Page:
Crops

The effects of climate change on crop production will vary by region, and will largely be a factor of impacts on resources important to agricultural production, such as soil and water.

Soils provide a wide variety of ecosystem services, including regulating carbon through sequestration and providing a structure to support crop plants. Erosion of soil, the primary source for soil particles to leave agricultural fields, may increase in certain areas of the U.S. due to climate change. Some areas of the country will experience less rainfall, causing soils to dry out. Combined with higher winds, this may lead to higher rates of wind erosion. Other areas may experience more intensive rainstorms, which can increase erosion rates by washing out stream banks, for example. Other factors affecting soil erosion that may increase or decrease due to climate change include changing irrigation needs, snowmelt patterns, soil erodibility, conservation practices, and topography.

Continue to the full text Croplands in a Changing Climate or browse related content:

The Northeast region of the United States is home to a tremendous array of edible crop production including all except sub-tropical species.  The region has a wide variety of climate zones, soil types, and accessible, large markets, and has a long history of terminal markets...

Specialty Crop Production in a Constantly Changing Climate

In conversation with Nelson Cecarelli, Owner of Cecarelli Farms on June 5th, 2017 Well before the installation of a RainWise MKIII weather station at Cecarelli Farms this past January, Nelson Cecarelli was itching to harness the power of his own on-farm data. The year prior,...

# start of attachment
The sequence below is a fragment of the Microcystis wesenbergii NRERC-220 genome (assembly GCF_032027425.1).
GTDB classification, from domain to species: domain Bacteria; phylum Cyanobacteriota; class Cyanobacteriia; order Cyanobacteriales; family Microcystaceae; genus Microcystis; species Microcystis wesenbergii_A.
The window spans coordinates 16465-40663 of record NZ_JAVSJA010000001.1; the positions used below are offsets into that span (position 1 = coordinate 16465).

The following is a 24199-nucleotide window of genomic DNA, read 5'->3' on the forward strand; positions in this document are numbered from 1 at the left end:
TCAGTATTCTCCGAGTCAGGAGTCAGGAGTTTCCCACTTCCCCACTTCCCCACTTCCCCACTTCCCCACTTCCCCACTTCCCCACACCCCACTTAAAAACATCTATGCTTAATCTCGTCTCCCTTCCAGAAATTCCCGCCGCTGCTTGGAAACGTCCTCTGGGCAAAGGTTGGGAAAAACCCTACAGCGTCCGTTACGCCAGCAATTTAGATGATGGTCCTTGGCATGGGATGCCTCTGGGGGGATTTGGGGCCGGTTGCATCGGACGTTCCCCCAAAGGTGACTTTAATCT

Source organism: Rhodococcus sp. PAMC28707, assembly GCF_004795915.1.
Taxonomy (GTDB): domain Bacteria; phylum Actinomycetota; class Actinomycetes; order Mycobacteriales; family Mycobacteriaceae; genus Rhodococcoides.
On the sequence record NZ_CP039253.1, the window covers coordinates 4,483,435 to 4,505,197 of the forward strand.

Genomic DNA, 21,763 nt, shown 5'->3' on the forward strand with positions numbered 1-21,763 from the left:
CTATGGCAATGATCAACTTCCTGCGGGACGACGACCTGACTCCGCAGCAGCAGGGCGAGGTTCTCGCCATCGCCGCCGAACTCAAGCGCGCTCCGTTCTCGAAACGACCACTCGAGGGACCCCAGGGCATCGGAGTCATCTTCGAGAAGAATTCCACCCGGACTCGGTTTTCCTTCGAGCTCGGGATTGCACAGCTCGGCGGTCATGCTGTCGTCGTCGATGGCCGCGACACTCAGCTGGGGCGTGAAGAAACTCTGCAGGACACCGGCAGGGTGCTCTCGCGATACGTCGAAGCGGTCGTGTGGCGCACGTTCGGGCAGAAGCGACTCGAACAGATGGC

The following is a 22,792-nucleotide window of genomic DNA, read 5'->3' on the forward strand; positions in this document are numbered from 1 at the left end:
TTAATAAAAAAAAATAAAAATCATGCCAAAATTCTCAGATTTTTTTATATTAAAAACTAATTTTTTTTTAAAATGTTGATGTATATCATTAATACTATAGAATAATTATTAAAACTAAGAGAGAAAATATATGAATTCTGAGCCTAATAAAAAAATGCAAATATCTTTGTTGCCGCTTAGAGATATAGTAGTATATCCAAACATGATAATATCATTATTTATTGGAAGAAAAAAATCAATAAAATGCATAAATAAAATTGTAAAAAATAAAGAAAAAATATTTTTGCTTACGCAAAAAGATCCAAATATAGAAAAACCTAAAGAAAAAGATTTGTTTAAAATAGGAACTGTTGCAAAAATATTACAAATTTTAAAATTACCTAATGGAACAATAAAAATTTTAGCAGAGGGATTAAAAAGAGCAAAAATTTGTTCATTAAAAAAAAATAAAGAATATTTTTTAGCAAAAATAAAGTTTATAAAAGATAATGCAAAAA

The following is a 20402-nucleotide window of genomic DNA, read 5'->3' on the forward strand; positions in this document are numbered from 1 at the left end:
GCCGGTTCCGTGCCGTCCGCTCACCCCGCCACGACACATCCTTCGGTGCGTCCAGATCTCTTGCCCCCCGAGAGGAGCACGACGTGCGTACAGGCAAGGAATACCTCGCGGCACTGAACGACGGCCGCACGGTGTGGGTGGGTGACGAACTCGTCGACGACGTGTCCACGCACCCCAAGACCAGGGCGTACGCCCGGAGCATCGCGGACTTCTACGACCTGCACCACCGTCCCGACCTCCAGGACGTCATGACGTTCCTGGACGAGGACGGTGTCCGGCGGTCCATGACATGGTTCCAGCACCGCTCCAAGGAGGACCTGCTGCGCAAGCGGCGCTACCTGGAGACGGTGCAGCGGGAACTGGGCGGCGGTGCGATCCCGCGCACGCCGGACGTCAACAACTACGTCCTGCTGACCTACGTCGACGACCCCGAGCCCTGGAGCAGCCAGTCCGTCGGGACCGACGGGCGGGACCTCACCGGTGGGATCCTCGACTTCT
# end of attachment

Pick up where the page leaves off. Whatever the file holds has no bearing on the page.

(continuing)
Cecarelli Farms Talks Data Driven Decision-Making

Within the United States, biofuels are generally divided into ethanol and biodiesel, and are as an additive or replacement for transportation fuels traditionally provided by petroleum, including gasoline and diesel. Ethanol and biodiesel can be produced corn, soybeans, or other...

Biofuel

Bioenergy is renewable energy derived from biological sources, to be used for heat, electricity, or vehicle fuel. Biofuel derived from plant materials is among the most rapidly growing renewable energy technologies. Conversion of biomass to liquid fuel is a method utilizing...

Bioenergy in a Changing Climate

UVM research team

Consider the experiences of others who are adapting to a changing climate. This new and growing network of climate-informed demonstration sites is designed to take you to the field and make you feel 'As If You Were There.' Field tours are a powerful teacher becasue they are an...

'As If You Were There' | 360° Demonstrations

The ACFP toolbox contains tools to: Process (or “hydro-condition”) a watershed’s high-resolution topographic data for terrain analyses Determine which fields within a watershed are most prone to contribute runoff to streams Identify where field-scale and edge-of-...

Agricultural Conservation Planning Framework (ACPF)

The changing climate presents challenges and opportunities for U.S. agricultural production, forest resources, and rural economies. These threats have significant implications not just for farmers, ranchers, and forest landowners, but for all Americans. Land managers across the...

Growing Seasons in a Changing Climate

Data/Data visualization Climate mapper: visualization of current, historical, and future projections of climate data relevant to agriculture Drought Monitoring System-University of Washington: total moisture, soil moisture and snow water equivalent data visualization...

Northwest Agriculture Research and Data Overview

Delaware State University's Tunnel Houses

Smart Phone or Tablet? We suggest jumping over here for an improved virtual experience!   High tunnels help small farmers protect and improve their operations by serving as a shelter from sun, pests and intense rain events. Farmers are adapting as average temperatures increase...

High Tunnels at DSU

Subscribe to Crops